I build my chairs in a way where glue is only a minor player. And after a stupid mistake yesterday, I now get to test how effective my strategy is. Before I pull my pants down and tell you how I messed up, here’s the set-up. The stretchers and legs of my chairs are built so they are in tension (I do this by lengthening the tenons in the stretchers […]
Here in the Midwest, we seem to have a lot more Buckeyes who are people (it’s the nickname for Ohioans) than actual buckeye trees (Aesculus glabra, sometimes called the horse chestnut). In fact, I’ve lived in the range of the Ohio Buckeye tree for most of my adult life and have never seen it for sale. It’s not a popular tree for many reasons. Its leaves and nuts are poisonous […]
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All the sharpening systems out there work, but I have a favorite: Shapton Pro Series stones in #1,000, #5,000 and #8,000 grits. Shapton Pros cut fast, stay pretty flat and don’t have to be soaked beforehand. As I sharpen three to five times a day, those are important qualities. Recently there has been turmoil with the supply of Shapton stones to the United States. In the end, the U.S. distributor […]
I resist making jigs like I resist going to the dentist. So when I do break down and build a jig, it’s going to be something with a dial indicator and lasers. No, that’s a lie. It’s going to be something dirt simple but solves my difficulties completely. I build a lot of chairs with spindles that run between the seat and the armbow. The best way to drill the […]
When dealing with round tenons, you have an important choice about their shape. Should they be tapered (like a cylindrical cone)? Or straight (like a dowel)? The engineering answer seems obvious: use a tapered tenon. This form of joint gets tighter the more you use it, like a Morse taper on a lathe or a drill press’s chuck. But the historical answer is more complicated than that. When you look […]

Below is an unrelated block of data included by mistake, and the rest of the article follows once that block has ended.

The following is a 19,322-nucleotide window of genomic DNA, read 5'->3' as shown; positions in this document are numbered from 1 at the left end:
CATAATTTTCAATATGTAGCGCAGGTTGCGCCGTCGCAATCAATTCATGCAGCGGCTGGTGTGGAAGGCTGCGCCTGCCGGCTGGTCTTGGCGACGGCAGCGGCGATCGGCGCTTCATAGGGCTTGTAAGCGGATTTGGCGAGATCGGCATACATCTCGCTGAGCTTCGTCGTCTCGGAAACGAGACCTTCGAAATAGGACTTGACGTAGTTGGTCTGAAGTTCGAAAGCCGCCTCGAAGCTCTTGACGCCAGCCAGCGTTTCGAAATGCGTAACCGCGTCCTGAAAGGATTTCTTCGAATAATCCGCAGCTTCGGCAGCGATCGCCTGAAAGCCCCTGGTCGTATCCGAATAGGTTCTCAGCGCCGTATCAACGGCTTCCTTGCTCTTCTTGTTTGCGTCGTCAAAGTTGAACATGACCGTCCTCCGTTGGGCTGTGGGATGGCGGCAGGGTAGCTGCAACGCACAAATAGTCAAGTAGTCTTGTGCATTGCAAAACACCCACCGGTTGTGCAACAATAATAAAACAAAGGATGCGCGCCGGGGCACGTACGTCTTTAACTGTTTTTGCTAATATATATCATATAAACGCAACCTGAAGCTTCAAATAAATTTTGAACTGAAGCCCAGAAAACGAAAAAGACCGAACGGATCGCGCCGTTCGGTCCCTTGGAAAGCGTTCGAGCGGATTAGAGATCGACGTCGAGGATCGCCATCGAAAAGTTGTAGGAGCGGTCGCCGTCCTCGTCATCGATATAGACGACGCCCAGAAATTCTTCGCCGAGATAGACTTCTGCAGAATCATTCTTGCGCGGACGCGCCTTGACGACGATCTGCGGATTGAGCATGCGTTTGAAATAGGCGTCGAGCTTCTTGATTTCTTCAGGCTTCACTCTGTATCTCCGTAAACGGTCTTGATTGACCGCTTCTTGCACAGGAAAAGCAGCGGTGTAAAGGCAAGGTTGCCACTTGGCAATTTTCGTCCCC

I’m in the final stages of setting up a new workshop in Covington., Ky. It’s my seventh (!!) workshop. I could probably write a book on the process, but instead I think I’ll sum it all up here. During the last 20 years I’ve visited and written about some of the most impressive and modest shops all over the world. From a home shop with a remote-control crane (that shop […]
One of my long-time obsessions has been with chairmaker Chester Cornett (1913-1981), a traditional Eastern Kentucky chairmaker who moved to Cincinnati later in life and turned to making mind-bending chairs. Trained by his family in green chairmaking, Cornett made hundreds of chairs and other pieces of furniture during a time in the 20th century when the world was turning to manufactured goods. After serving in World War II, Cornett moved […]
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I use a lot of arched shapes in my work. They are a pleasing geometrical construction that can be used in doors, on the ends of bookshelves or on the bases of chests (I particularly like them on the ends of a six-board chest). For the most part, I use three types of arches. And to be honest, that was because I didn’t know the geometry for other forms. Recently […]
I’m not easily riled. But if you want to get me worked up, then make a casual comment on a piece of woodworking that you’ve never built or dealt with. Case-in-point: I’ve been using a metal planing stop (as shown above) for more than 12 years. It is the foundation of everything I do at the bench. Yet, if I ever show its teeth in an article or on the […]
Every year with this gift guide, I recommend one tool that is just a little more expensive than the others but is definitely worth the money. This year it’s the Lee Valley Cast Masons & Engravers’ Square. This is a new item in Lee Valley’s catalog, and the minute I saw it, I ordered one. This well-made tool excels at scribing lines that are parallel to the edge of a […]
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